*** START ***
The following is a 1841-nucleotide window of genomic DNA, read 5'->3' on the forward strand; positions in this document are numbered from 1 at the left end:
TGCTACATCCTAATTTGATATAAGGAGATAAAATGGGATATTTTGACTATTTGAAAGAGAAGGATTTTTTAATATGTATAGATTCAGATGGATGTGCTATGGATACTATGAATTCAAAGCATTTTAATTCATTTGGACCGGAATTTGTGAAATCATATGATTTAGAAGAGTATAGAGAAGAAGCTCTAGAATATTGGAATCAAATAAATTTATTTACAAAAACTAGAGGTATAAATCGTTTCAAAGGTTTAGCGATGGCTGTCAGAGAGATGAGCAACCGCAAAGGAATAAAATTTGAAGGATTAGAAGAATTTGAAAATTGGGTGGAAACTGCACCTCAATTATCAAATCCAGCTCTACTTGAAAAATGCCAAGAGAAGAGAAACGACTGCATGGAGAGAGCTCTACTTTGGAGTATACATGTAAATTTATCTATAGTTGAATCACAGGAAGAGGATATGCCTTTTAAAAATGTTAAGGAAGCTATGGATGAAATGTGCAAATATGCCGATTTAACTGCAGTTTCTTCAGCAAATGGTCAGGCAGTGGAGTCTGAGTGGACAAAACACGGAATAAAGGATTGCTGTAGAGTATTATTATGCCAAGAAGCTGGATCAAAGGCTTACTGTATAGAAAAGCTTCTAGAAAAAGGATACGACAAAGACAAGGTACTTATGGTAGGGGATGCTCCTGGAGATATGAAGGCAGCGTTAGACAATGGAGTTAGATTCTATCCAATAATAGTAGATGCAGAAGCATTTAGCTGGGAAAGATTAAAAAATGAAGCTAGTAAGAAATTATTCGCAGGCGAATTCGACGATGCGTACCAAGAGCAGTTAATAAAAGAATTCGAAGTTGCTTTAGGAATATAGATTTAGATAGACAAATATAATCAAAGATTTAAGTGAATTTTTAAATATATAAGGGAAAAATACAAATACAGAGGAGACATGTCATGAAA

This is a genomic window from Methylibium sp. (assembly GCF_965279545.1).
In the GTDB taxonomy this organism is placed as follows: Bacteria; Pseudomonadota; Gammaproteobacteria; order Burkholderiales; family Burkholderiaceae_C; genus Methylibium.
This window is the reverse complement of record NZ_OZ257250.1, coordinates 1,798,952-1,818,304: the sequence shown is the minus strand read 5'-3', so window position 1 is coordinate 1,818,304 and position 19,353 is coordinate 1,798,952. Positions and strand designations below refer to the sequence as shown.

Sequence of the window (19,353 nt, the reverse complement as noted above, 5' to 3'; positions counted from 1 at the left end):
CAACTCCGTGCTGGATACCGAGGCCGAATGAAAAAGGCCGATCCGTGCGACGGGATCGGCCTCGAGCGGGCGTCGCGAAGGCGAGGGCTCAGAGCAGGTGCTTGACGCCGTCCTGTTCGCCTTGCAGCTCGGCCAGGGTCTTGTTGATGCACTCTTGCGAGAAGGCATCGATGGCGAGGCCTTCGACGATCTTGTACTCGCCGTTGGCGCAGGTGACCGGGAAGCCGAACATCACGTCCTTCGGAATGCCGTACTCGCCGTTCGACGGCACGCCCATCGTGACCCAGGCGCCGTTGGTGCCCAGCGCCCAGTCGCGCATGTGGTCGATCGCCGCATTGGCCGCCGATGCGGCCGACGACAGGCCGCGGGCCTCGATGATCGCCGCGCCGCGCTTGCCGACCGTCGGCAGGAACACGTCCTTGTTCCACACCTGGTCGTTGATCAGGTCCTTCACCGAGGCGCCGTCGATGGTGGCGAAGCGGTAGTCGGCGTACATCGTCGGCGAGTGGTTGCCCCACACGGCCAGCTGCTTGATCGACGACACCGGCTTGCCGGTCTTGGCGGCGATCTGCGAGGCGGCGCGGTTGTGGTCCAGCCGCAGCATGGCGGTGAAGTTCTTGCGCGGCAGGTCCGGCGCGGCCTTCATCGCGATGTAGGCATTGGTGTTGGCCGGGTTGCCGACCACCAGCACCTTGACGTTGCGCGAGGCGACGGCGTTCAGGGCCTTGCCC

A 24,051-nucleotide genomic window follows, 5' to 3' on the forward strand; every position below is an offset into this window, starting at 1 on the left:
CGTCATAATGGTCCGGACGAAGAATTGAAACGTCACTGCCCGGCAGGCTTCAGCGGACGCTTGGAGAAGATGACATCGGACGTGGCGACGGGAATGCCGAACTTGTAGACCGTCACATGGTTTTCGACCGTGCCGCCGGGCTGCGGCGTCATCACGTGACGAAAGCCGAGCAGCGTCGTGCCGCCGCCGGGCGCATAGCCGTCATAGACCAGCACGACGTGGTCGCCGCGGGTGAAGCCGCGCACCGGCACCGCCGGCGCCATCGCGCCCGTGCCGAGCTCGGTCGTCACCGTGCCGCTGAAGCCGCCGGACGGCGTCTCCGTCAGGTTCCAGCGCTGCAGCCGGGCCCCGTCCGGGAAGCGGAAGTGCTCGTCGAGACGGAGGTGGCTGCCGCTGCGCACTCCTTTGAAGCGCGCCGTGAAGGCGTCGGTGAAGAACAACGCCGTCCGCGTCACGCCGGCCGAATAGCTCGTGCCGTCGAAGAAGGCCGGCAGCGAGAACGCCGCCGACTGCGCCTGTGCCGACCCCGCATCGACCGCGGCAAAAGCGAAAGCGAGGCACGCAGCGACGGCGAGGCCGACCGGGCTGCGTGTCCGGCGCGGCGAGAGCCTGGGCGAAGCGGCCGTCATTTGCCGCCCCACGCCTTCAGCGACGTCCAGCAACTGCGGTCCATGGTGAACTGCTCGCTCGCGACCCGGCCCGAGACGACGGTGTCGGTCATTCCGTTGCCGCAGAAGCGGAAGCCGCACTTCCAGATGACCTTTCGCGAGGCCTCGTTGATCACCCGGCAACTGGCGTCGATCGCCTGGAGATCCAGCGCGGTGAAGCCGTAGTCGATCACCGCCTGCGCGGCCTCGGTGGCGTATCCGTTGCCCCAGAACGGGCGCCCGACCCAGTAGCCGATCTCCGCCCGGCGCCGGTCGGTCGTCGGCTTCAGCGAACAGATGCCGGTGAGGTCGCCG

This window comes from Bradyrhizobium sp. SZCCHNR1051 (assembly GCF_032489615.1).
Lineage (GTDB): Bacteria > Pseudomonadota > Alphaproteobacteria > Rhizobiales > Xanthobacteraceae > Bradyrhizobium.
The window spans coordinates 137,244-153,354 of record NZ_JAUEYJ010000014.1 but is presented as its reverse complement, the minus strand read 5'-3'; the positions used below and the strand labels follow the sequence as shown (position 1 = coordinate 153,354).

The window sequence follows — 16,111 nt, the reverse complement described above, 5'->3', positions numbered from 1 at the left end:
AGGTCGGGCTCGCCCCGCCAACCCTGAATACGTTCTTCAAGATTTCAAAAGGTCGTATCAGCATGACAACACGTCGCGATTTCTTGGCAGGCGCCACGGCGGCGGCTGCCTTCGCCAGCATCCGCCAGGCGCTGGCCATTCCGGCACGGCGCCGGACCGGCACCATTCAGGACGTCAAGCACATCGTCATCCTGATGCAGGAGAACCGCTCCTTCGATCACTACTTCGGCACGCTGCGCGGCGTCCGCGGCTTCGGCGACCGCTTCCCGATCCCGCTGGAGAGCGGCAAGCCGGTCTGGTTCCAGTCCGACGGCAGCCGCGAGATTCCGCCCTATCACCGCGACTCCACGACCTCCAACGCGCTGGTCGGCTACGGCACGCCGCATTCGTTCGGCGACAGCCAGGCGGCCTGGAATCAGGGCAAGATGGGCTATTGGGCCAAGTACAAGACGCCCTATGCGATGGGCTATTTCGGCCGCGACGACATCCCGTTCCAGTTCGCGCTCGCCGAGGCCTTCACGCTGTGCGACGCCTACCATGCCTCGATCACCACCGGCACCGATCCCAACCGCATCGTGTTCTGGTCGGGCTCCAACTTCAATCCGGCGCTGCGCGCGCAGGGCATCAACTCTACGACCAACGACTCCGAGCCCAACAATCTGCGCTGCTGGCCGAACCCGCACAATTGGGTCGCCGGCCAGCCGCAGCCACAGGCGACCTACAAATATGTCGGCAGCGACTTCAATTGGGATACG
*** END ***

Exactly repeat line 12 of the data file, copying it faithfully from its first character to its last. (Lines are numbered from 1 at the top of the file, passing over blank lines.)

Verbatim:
The window spans coordinates 137,244-153,354 of record NZ_JAUEYJ010000014.1 but is presented as its reverse complement, the minus strand read 5'-3'; the positions used below and the strand labels follow the sequence as shown (position 1 = coordinate 153,354).